Thorn vs Zeriba - What's the difference?

thorn | zeriba |

As a proper noun thorn

is for someone living near a thorn bush.

As a noun zeriba is

a fence, particularly those once commonly improvised in northeastern africa from thornbushes.

As a verb zeriba is

to erect or take refuge within a zereba.

Other Comparisons: What's the difference?



(wikipedia thorn)


(en noun)
  • A sharp protective spine of a plant.
  • Any shrub or small tree that bears thorns.
  • the white thorn'''; the cockspur '''thorn
  • (figurative) That which pricks or annoys; anything troublesome.
  • * Bible, 2 Corinthians xii. 7
  • There was given to me a thorn in the flesh, the messenger of Satan to buffet me.
  • * South
  • The guilt of empire, all its thorns and cares, / Be only mine.
  • A letter of the Latin alphabet (capital:'' Þ''', ''small:'' '''þ'''), borrowed by Old English from the futhark to represent a dental fricative, then not distinguished from eth, but in modern use (in Icelandic and other languages, but no longer in English) used only for the voiceless dental fricative found in English '' '''th igh
  • * See also Etymology of ye (definite article).
  • Derived terms

    * thorn apple * thorn broom * thornbush * thorn devil * thorn hopper * thorn in one's side * Thornton * thorny


    (en verb)
  • To pierce with, or as if with, a
  • * {{quote-book, year=1869, author=, title=Old Town Folks citation
  • , passage=
  • * {{quote-book, year=2003, author=Scott D. Zachary, title=Scorn This, pageurl=, page=175
  • , passage=Even Judge Bradley's callused sentiments were thorned by the narration of Jaclyn's journals.}}

    See also

    * eth, edh, * wynn, wen, *


    * * ----



    Alternative forms

    * zareba (particularly in figurative uses) * seriba, sariba * zerybeh * zereba, zareeba, zerriba


    (en noun)
  • A fence, particularly those once commonly improvised in northeastern Africa from thornbushes.
  • * 1849 , O'Reilly translating Werne, Exped. Sources White Nile , II 112:
  • A shining seriba of reeds, the stalks of which ... perhaps only afford resistance to tame animals.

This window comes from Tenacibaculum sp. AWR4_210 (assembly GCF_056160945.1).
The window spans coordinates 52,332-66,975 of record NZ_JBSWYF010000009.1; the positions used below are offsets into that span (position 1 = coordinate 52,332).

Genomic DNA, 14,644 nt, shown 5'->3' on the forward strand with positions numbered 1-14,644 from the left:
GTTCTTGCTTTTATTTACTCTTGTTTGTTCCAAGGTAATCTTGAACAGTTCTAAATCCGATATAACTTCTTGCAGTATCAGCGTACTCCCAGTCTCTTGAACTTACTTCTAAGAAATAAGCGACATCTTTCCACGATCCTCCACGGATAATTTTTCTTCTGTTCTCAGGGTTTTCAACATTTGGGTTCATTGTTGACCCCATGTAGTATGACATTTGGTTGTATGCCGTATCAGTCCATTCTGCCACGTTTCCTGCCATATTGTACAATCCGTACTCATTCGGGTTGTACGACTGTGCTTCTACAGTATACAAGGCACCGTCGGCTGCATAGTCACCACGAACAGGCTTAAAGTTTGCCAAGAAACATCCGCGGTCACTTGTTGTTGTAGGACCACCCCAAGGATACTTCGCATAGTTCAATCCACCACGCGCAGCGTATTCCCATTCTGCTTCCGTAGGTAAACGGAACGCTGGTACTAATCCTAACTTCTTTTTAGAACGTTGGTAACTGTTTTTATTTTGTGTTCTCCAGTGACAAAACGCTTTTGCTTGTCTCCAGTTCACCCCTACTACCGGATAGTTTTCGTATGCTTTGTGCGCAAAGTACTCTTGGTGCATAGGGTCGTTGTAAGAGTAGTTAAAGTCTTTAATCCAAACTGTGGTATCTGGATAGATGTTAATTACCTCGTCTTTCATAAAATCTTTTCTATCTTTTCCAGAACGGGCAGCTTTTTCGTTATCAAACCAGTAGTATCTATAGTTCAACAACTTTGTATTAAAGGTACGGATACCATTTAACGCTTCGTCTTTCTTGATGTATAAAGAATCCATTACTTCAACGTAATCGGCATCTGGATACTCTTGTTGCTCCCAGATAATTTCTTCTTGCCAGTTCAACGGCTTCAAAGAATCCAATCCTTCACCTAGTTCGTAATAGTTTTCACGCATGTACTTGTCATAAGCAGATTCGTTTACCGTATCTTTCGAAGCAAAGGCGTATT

• * 1895 , A. H. Keane translating W. Junker, Trav. in Afr. , I v 245:
  • The expression ‘'zeriba country ’ applied by some geographers to the northern slope of the Nile–Congo divide.
  • (label) An improvised stockade, particularly those similarly located and constructed.
  • * 1884 Mar. 11, Times , 5:
  • The Black Watch (Royal Highlanders) advanced this morning to Baker Pasha's zariba .
  • (label) A camp of troops employing such an enclosure.
  • * 1887''' Apr. 9, ''Times , 5:
  • ...Forming a zariba , or square, to resist cavalry.
  • (label) Any wild and barbed barrier, evocative of a briar or thorn patch.
  • * 1910 , :
  • Once you had passed the initial zareba of fruit stands, souvenir stands, ice-cream stands, and the lair of the enthusiast whose aim in life it was to sell you picture post-cards, and had won through to the long walk where the seats were, you were practically alone with Nature.
  • * 1961 , P. G. Wodehouse, Ice in Bedroom , vii. 52:
  • Owing to his obiter dicta having to be filtered through a zareba of white hair, it was not always easy to catch exactly what Mr. Cornelius said.


    (en verb)
  • To erect or take refuge within a zereba.
  • * 1885 July, 19th Cent. , 89:
  • The Brigadier ordered the force to zereba on the best position that was near.
  • * 1911 , "Somaliland" in the Encyclopædia Britannica 11th ed., Vol. 25:
  • On the 2nd of June a small force, zeribaed under Captain Malcolm McNeill, was attacked by the mullah's followers but repulsed after desperate fighting.